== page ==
Sulphur spiking agents for hydroprocessing units activation
Svetan Kolitcheff ARKEMA
The hydroprocessing process employs cat- alysts inwhich the active species aremolyb- denum or tungsten sulphides promoted by cobalt or nickel sulphides. Sulphide catalysts are pyrophoric. Therefore, they are delivered as oxides and activated in- situ by reductive sulphiding in the pres- ence of hydrogen at elevated pressure and temperature. H 2 S is a colourless, heavier than air, explosive and toxic gas. In refineries, for obvious safety reasons, liquid sulphur spik- ing agents are used instead. Avery common application is hydroprocessingcatalyst acti- vation, where the most used sulphur spiking agents are dimethyl disulphide (DMDS) and di-tert-butyl polysulphide (TBPS). Both spik- ing agents have their pros and cons: • TBPS contains 54% sulphur compared to DMDS 68% sulphur. Thus, an extra 25% of TBPS is required to complete the sulphiding, which complicates the logistic requirement for delivery, near the unit and increases the costs. • DMDS has a lower flash point and typi- cally needs to be stored under nitrogen pressure in closed containers. However, this drawback does not imply a new risk in the application, as processed feedstocks and products present an average flash point. This risk can also be taken care of by injection service companies. For example, Carelflex, which performs these injections on a regular basis, comes with dedicated, safe equipment (magnetic drive pumps, dry break coupling, etc). • The higher volatility of DMDS ensures a good vaporisation and distribution upstream of the bed reactor. DMDS is also thermally stable, whereas TBPS decomposes in reactive material (see decomposition paragraph below). To avoid such an event, TBPS needs to be injected at high pressures, as close as possible to the process, and should not be used in gas-phase sulphidation.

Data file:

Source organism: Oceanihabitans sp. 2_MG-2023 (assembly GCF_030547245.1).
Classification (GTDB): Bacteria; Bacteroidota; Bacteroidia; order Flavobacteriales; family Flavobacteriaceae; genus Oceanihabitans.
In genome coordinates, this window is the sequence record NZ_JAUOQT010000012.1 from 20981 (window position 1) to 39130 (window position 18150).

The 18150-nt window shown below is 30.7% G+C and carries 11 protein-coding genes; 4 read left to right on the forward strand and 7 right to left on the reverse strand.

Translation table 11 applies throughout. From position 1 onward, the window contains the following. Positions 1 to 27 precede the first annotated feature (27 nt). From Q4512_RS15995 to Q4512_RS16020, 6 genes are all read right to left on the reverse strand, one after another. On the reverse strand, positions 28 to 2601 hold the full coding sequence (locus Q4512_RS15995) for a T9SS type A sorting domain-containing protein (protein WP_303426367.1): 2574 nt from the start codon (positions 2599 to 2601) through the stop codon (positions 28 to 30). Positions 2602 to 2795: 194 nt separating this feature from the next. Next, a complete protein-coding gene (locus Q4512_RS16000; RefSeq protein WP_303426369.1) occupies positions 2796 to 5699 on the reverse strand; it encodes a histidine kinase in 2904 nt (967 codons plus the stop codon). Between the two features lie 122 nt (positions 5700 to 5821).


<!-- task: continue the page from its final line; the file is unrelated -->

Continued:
Light by-products of the DMDS decom- position do not cause coke.
Using TBPS as a sulphiding agent: • TBPS decomposition is less clean than DMDS and comes with elemental sulphur as an intermediary up to 250°C. • The by-products are heavier: Final by-product is isobutane, which exits the separator with liquid hydrocarbon. TBPS decomposition can form elemen- tal sulphur when decomposing at inter- mediate temperature. It can precipitate and lead to pressure drop. An additional problem can result from the recombina- tion of olefins and sulphur, forming a solid compound called “carsul”. Carsul forma- tion downstream of the reactor can plug the heat exchanger and increase the pressure drop at the entry of the reactor. Hydrotreating catalyst activity Once the catalyst has been activated, the hydroprocessing unit can start to treat the feedstock. The activity of the hydrotreating process is obtained by measuring the resid- ual sulphur at the outlet and for different temperatures. Figure 2 shows the activity result from an academic laboratory on con- ventional catalysts, using the same normal- ised activation procedure for each sulphur compound. To reach the same performance, the unit start-up using TBPS needs to run at higher temperatures than the unit start-up using DMDS. Conclusion The choice of sulphiding agent is the pri- mary step, but proper sulphiding also requires an experienced team, dedicated equipment and the best monitoring to opti- mise the sulphiding process. For hydropro- cessing catalysts activation, the two main sulphur compounds are DMDS and TBPS. Both compounds have their advantages and disadvantages. In terms of benefit, DMDS is well headed, which is why it is the stand- ard on the market. It is the sulphiding agent with the highest sulphur content and pro- vides the highest activity. Some drawbacks can easily be avoided or at least diminished by selecting the right sulphiding service company, such as Carelflex from Arkema.